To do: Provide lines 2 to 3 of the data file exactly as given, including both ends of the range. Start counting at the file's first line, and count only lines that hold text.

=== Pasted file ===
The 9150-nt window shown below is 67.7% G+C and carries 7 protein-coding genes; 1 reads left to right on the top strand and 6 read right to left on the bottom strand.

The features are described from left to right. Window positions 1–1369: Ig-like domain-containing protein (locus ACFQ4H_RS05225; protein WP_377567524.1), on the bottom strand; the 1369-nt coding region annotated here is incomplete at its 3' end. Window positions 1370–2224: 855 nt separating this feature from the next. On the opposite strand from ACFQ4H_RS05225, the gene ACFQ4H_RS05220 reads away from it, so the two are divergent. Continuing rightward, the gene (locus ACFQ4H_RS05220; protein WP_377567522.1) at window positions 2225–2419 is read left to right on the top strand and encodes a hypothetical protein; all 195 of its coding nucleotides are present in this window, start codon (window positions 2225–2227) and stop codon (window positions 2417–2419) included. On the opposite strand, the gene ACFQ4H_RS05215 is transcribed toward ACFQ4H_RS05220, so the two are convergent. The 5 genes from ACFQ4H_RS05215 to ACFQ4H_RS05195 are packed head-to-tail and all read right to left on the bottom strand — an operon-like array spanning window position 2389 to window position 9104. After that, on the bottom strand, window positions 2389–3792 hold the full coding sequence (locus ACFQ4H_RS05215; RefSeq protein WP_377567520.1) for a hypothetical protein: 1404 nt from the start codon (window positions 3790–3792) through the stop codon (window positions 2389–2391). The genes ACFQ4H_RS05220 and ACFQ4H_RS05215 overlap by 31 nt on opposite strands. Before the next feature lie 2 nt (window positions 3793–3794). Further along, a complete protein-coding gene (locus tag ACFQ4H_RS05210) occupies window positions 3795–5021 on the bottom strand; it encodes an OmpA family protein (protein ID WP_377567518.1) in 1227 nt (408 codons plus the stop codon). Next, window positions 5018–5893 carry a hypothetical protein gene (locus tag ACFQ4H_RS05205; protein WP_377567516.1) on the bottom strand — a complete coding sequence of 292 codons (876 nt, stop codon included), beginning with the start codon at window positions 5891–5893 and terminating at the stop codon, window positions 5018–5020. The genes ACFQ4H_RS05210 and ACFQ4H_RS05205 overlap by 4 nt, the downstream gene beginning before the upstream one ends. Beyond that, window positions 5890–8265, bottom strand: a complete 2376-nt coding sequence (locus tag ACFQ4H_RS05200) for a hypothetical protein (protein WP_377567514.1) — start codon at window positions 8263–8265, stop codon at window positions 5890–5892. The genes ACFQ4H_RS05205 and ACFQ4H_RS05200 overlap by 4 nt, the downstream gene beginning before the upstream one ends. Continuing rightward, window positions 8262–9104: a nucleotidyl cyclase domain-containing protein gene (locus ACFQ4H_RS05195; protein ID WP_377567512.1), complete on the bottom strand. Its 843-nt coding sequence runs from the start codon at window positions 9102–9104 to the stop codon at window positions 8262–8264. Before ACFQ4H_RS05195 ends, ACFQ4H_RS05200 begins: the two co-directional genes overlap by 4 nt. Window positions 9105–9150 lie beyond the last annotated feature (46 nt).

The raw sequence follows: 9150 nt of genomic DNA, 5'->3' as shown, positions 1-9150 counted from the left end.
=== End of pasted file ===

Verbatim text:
The features are described from left to right. Window positions 1–1369: Ig-like domain-containing protein (locus ACFQ4H_RS05225; protein WP_377567524.1), on the bottom strand; the 1369-nt coding region annotated here is incomplete at its 3' end. Window positions 1370–2224: 855 nt separating this feature from the next. On the opposite strand from ACFQ4H_RS05225, the gene ACFQ4H_RS05220 reads away from it, so the two are divergent. Continuing rightward, the gene (locus ACFQ4H_RS05220; protein WP_377567522.1) at window positions 2225–2419 is read left to right on the top strand and encodes a hypothetical protein; all 195 of its coding nucleotides are present in this window, start codon (window positions 2225–2227) and stop codon (window positions 2417–2419) included. On the opposite strand, the gene ACFQ4H_RS05215 is transcribed toward ACFQ4H_RS05220, so the two are convergent. The 5 genes from ACFQ4H_RS05215 to ACFQ4H_RS05195 are packed head-to-tail and all read right to left on the bottom strand — an operon-like array spanning window position 2389 to window position 9104. After that, on the bottom strand, window positions 2389–3792 hold the full coding sequence (locus ACFQ4H_RS05215; RefSeq protein WP_377567520.1) for a hypothetical protein: 1404 nt from the start codon (window positions 3790–3792) through the stop codon (window positions 2389–2391). The genes ACFQ4H_RS05220 and ACFQ4H_RS05215 overlap by 31 nt on opposite strands. Before the next feature lie 2 nt (window positions 3793–3794). Further along, a complete protein-coding gene (locus tag ACFQ4H_RS05210) occupies window positions 3795–5021 on the bottom strand; it encodes an OmpA family protein (protein ID WP_377567518.1) in 1227 nt (408 codons plus the stop codon). Next, window positions 5018–5893 carry a hypothetical protein gene (locus tag ACFQ4H_RS05205; protein WP_377567516.1) on the bottom strand — a complete coding sequence of 292 codons (876 nt, stop codon included), beginning with the start codon at window positions 5891–5893 and terminating at the stop codon, window positions 5018–5020. The genes ACFQ4H_RS05210 and ACFQ4H_RS05205 overlap by 4 nt, the downstream gene beginning before the upstream one ends. Beyond that, window positions 5890–8265, bottom strand: a complete 2376-nt coding sequence (locus tag ACFQ4H_RS05200) for a hypothetical protein (protein WP_377567514.1) — start codon at window positions 8263–8265, stop codon at window positions 5890–5892. The genes ACFQ4H_RS05205 and ACFQ4H_RS05200 overlap by 4 nt, the downstream gene beginning before the upstream one ends. Continuing rightward, window positions 8262–9104: a nucleotidyl cyclase domain-containing protein gene (locus ACFQ4H_RS05195; protein ID WP_377567512.1), complete on the bottom strand. Its 843-nt coding sequence runs from the start codon at window positions 9102–9104 to the stop codon at window positions 8262–8264. Before ACFQ4H_RS05195 ends, ACFQ4H_RS05200 begins: the two co-directional genes overlap by 4 nt. Window positions 9105–9150 lie beyond the last annotated feature (46 nt).

The raw sequence follows: 9150 nt of genomic DNA, 5'->3' as shown, positions 1-9150 counted from the left end.